(Marietta, Ga. – Sept. 7, 2016)
Chattahoochee Technical College’s Move on When Ready program has set a new record for the fall semester. Participation in the college’s Move on When Ready (MOWR) program has risen nearly 60 percent since last fall, with 1,005 students currently enrolled in both high school and college courses.
According to Chattahoochee Tech High School Coordinator Crystal Cleland, there were 624 high school students participating in the Move on When Ready program during the 2015 fall semester. This past spring semester, 696 students were dually enrolled.
Breaking down the enrollment figures, the largest number of students participating in Move on When Ready are from Cobb County, with 444 dually enrolled. Cherokee County is next in line with 256 students, followed by Paulding County with 163 students, Bartow County with 92 students and Pickens County with 27 students.
One student from Gilmer County is currently registered for Chattahoochee Tech’s Move on When Ready program and another 22 students are from outside of the college’s six-county service area.
The MOWR program provides an opportunity for students to dual enroll at a participating eligible public or private high school, or home school program in Georgia, and Chattahoochee Tech. The program, which is offered during all academic semesters, allows high school students to take coursework at CTC for credit toward both high school graduation and postsecondary requirements.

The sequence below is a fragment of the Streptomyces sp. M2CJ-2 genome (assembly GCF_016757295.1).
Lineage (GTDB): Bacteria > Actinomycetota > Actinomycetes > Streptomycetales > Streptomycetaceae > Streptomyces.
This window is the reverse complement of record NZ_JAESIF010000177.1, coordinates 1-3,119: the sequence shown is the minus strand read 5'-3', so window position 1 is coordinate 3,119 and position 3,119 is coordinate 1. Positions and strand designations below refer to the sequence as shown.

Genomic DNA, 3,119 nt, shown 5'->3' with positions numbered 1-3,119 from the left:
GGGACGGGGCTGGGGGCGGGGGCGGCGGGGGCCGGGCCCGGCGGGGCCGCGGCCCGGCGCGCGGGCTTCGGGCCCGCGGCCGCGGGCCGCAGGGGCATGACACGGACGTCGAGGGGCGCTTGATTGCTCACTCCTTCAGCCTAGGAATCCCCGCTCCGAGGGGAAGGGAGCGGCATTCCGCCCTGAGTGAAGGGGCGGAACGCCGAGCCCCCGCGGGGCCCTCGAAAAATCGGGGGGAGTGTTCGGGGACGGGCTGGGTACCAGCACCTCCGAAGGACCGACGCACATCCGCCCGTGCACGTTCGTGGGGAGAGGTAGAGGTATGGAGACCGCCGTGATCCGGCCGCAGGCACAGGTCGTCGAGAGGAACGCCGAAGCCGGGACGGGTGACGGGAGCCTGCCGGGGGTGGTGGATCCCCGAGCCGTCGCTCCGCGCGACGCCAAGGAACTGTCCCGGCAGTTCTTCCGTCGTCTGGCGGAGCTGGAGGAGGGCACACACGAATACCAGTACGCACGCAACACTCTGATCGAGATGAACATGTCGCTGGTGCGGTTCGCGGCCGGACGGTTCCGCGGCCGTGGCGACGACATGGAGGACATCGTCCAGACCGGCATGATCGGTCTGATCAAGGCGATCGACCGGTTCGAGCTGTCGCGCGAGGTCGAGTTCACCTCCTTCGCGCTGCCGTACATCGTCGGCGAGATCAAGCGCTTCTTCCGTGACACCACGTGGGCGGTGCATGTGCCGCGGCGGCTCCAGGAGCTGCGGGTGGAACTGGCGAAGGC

“Students who participate in Chattahoochee Tech’s Move on When Ready program enroll primarily in core courses, which allows them to transfer to other colleges,” CTC’s Director of Student Outreach and Recruitment Stephanie Meyer said. “Students, however, can take any class they are eligible for, technical or academic.”
While dual enrollment has been possible in Georgia since 2009, it is now rising in popularity due to a change in legislation last year that eliminated tuition and non-course related costs. The new regulations went into effect in July 2015; however, Chattahoochee Technical College was already one step ahead. The college’s president, Dr. Ron Newcomb, waived mandatory fees for the spring semester prior to the new legislation going into effect in an effort to eliminate the financial barrier that students were facing.
“A driving force behind the record-setting MOWR enrollment for fall semester is the fact that nearly all barriers to participate have been erased,” Meyer said. “In the past, students had to pay for books and mandatory fees. Now, a student is only responsible for course-related fees, such as calculators, welding shields, mannequin heads, etc. Another win for students participating in MOWR is that the courses taken will not count against their HOPE scholarship/grant cap. MOWR is a great way for students to get ahead on their college transcript while in high school.”